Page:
Emotional support animals are widespread but controversial both in the US and in the EU. People may be in doubt if they come across emotional support animals brought by their owner into the aircraft cabin or rented housing with a “no pets” policy if the animals are actually ESAs. Actually, whether or not everyone can have more than one ESA is a question for lots of people, including owners who have one emotional support animal. There are some important rules and regulations that you need to know. We will answer probable questions about the legal rights of ESAs and examine your options for owning several ESA animals.
Can you have more than one emotional support animal?
The Americans with Disabilities Act (ADA) states that a person with an emotional or mental disability can have more than one ESA pet. Besides allowing more than one emotional support animal, ADA sometimes supports the treatment with multiple animals as each animal could play different roles during treatment.
However, some problems still persist when owners apply for fair housing and fly in an airplane. For reasons of passenger safety, an airline will limit the number of assistance animals, including service animals and ESAs. Your application for a small apartment can be denied, unless you provide sufficient reasons why you need to live with several emotional support animals. Continue reading to avoid these issues.
Living with multiple emotional support animals
Since the American with Disabilities Act does not specify the number of ESAs and service animals that each individual can own, there is no precise decision about this. Plus, the Fair Housing Amendments Act (FHA) varies in different states and counties. Furthermore, some landlords who have only a rudimentary knowledge of the law would kick out the emotional support animals and/or the tenant without any reason.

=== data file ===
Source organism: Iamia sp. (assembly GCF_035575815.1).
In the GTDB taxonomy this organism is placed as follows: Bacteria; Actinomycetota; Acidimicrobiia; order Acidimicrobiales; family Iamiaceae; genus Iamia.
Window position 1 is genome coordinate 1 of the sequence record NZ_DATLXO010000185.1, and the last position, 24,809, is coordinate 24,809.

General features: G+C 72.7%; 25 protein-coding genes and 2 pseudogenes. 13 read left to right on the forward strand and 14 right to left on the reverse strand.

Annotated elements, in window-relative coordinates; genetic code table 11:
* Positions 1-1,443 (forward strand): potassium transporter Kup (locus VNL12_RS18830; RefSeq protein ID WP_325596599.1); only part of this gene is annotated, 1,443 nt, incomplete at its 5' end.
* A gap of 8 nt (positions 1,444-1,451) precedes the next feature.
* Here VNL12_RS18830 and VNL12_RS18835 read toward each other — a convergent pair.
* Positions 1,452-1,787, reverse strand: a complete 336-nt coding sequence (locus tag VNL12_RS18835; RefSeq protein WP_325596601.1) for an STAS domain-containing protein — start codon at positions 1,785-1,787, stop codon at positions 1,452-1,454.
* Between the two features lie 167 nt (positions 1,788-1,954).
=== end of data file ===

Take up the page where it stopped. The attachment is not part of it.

The best way to fend off questions about your multiple emotional support animals is to describe the importance of these animals to you, as outlined in the letter regarding your ESAs by a mental health professional. It is best to describe the tasks of each ESA in the description - how each animal provides you with emotional comfort and mental therapy. It is also wise to certify your ESAs in a reliable organization that can search your ESA’s document in the database, thus, according to ADA and FHA, you have a strong case against any landlord trying to refuse you accommodation.
Above all, however, you need to consider the living conditions of all animals and the effects of living with multiple animals in a shared building. A comfortable environment can reduce the potential of illness for you and your ESAs. Also, make sure you have enough time to take care of each one.
Traveling with emotional support animals
Most airlines have a one-pet-per passenger rule, you should, therefore, contact your chosen airline 48 hours before the flight. To make sure that there are no problems, you could carry an ESA letter and/or ESA certificates for each pet. In general, a majority of airlines in the US allow only dogs and miniature horses as service animals on the aircraft. However, they permit the entry of ESA cats and ESA dogs, sometimes including other animals.
Some passengers have already successfully traveled with a number of ESAs, probably because the airlines are afraid of discrimination lawsuits.
After getting approval from the airline, you should follow some rules for your ESAs during the flight. For example,
• Keep your ESA pets under control at all times.
• Leash your pets or place them in the crate on your lap or under the seat.
• Train your pets to be well-behaved and obedient